The United Arab Emirates' ambassador to Washington said he was confident the sale of F-35 jets to his country would go through after a review by President Joe Biden's administration of some pending arms sales to US allies.
During Donald Trump's last day in office, the UAE signed agreements to buy up to 50 F-35 jets, 18 armed drones and other defence equipment in a deal worth $23 billion.
"We did everything by the book and they will discover that once the review is complete and it will proceed," Ambassador Yousef Al Otaiba told an online Washington Institute forum on Monday, describing the review as "pro forma".
Last month, a US State Department official said Mr Biden's administration was temporarily pausing the implementation of some pending arms sales to US allies to review them.
"Everything is still proceeding while undergoing a review at the same time. I am confident it will end up in the right place," Mr Otaiba said.
"If you are going to have less of a presence and less involvement in the Middle East you can't at the same time take tools away from your partners who are expected to do more," he said.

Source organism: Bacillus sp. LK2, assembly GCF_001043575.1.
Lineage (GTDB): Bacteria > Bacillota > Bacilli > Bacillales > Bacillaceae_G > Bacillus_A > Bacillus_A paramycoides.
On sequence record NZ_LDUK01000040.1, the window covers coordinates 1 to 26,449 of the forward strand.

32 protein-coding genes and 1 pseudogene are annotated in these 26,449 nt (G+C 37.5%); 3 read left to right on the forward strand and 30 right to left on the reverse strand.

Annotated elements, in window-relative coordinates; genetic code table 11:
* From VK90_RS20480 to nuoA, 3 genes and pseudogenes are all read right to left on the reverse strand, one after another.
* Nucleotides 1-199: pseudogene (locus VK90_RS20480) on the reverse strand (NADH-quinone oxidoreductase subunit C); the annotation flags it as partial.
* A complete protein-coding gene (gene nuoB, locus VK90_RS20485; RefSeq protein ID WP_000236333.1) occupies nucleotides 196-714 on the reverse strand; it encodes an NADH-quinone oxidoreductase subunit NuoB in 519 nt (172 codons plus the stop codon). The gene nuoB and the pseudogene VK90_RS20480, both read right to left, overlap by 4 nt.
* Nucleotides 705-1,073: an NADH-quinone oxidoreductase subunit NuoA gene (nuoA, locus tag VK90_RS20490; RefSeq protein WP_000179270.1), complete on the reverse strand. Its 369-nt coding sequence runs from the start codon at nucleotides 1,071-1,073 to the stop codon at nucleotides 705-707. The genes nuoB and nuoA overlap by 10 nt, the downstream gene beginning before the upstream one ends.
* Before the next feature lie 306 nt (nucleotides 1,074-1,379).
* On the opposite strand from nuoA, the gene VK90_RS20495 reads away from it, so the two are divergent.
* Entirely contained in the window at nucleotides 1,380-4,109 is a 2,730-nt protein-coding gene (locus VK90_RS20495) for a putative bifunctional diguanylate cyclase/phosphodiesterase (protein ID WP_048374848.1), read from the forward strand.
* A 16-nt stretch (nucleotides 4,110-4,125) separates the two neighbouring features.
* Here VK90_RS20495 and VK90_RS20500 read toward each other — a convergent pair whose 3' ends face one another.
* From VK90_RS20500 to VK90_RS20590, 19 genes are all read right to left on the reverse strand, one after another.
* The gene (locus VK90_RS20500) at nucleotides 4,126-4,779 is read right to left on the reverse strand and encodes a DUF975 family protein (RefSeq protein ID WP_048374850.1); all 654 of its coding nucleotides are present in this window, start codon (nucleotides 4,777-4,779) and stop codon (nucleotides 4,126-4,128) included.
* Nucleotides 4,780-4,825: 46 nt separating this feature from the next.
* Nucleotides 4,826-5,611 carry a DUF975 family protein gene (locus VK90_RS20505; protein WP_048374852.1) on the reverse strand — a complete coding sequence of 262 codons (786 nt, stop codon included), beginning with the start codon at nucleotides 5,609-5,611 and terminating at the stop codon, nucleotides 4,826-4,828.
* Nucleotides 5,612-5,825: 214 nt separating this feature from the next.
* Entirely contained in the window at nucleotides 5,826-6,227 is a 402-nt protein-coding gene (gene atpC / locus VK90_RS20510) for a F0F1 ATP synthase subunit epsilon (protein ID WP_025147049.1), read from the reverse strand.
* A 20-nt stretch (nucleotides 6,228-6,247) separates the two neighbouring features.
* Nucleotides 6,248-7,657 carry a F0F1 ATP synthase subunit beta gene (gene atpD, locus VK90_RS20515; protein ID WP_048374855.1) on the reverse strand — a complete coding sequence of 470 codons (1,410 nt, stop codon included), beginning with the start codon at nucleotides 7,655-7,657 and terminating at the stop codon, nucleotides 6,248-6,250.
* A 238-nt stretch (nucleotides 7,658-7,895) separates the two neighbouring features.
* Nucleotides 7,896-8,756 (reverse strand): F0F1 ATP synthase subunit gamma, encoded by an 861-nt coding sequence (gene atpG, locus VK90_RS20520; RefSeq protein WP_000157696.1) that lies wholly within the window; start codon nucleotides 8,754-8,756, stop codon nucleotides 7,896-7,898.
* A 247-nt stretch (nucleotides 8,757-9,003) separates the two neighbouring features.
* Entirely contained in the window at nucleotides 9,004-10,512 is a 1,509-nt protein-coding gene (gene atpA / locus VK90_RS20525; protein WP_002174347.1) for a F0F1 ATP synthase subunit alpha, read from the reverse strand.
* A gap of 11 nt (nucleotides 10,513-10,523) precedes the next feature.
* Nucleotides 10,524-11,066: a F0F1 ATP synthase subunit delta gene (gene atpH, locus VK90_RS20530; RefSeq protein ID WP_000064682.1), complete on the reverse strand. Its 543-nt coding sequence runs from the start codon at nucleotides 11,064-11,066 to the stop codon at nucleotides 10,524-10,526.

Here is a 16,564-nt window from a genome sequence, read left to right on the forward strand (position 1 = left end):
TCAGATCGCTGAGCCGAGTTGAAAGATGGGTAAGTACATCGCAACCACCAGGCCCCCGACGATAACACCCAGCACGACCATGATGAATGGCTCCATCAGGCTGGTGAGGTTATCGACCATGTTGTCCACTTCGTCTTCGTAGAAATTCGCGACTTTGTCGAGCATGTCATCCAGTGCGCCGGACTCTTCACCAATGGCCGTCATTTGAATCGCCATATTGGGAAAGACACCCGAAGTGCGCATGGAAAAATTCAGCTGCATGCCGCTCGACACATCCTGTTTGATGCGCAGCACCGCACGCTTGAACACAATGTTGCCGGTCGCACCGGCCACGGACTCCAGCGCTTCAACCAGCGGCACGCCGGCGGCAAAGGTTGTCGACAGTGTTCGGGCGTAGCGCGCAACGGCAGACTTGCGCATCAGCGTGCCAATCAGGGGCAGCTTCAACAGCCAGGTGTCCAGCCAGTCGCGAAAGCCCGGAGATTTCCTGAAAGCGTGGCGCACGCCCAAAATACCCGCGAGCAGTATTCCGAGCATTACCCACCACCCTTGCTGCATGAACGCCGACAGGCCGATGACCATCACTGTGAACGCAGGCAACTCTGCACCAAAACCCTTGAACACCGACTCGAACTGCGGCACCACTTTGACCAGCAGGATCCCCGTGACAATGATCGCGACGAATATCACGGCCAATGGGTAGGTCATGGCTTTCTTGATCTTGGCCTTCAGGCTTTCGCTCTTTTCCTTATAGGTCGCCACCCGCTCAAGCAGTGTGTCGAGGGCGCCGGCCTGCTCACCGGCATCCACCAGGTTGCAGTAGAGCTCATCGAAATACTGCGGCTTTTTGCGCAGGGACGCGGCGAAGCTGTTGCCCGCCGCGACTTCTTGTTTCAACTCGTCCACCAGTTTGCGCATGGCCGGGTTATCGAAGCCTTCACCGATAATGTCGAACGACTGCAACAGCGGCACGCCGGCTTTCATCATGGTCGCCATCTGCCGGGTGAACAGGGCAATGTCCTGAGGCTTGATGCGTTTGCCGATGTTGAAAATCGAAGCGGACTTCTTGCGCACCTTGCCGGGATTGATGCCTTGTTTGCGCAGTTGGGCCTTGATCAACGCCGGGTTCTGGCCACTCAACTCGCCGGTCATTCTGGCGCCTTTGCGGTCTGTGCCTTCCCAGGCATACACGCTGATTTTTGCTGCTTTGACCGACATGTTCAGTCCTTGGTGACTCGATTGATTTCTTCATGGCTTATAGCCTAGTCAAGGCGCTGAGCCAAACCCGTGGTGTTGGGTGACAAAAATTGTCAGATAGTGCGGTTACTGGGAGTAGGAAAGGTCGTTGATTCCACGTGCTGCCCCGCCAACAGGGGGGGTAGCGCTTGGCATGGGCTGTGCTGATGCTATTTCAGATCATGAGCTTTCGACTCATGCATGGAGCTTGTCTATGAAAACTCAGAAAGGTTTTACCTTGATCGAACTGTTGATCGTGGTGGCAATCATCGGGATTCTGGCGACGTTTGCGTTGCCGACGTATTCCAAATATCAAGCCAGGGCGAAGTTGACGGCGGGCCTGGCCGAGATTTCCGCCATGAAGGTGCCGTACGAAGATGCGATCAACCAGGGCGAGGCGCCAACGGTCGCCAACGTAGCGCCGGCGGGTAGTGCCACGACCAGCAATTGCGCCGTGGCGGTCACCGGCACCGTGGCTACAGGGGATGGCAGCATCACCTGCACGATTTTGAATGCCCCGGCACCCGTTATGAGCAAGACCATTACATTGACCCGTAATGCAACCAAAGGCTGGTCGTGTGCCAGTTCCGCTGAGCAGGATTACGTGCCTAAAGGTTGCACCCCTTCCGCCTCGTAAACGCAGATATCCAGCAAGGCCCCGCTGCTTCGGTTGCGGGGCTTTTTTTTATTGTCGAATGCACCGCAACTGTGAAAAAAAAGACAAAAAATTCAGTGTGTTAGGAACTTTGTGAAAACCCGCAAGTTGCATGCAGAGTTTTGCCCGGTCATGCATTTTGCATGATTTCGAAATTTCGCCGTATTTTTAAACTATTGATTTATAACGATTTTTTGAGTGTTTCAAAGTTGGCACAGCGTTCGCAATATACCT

The F-35 arose from the US "joint strike fighter" programme, which called for a multi-purpose stealth combat aircraft capable of vertical take-off. This followed decades of research into aircraft with a small radar signature, arising from the need to launch strike missions deep into enemy territory, where US adversaries were using increasingly powerful radar systems to detect conventional planes.
The F-35 is also considered unique by aviation analysts because of its ability to network with other aircraft and military systems using powerful onboard computers, giving pilots a highly detailed overview of real-time threats on the battlefield.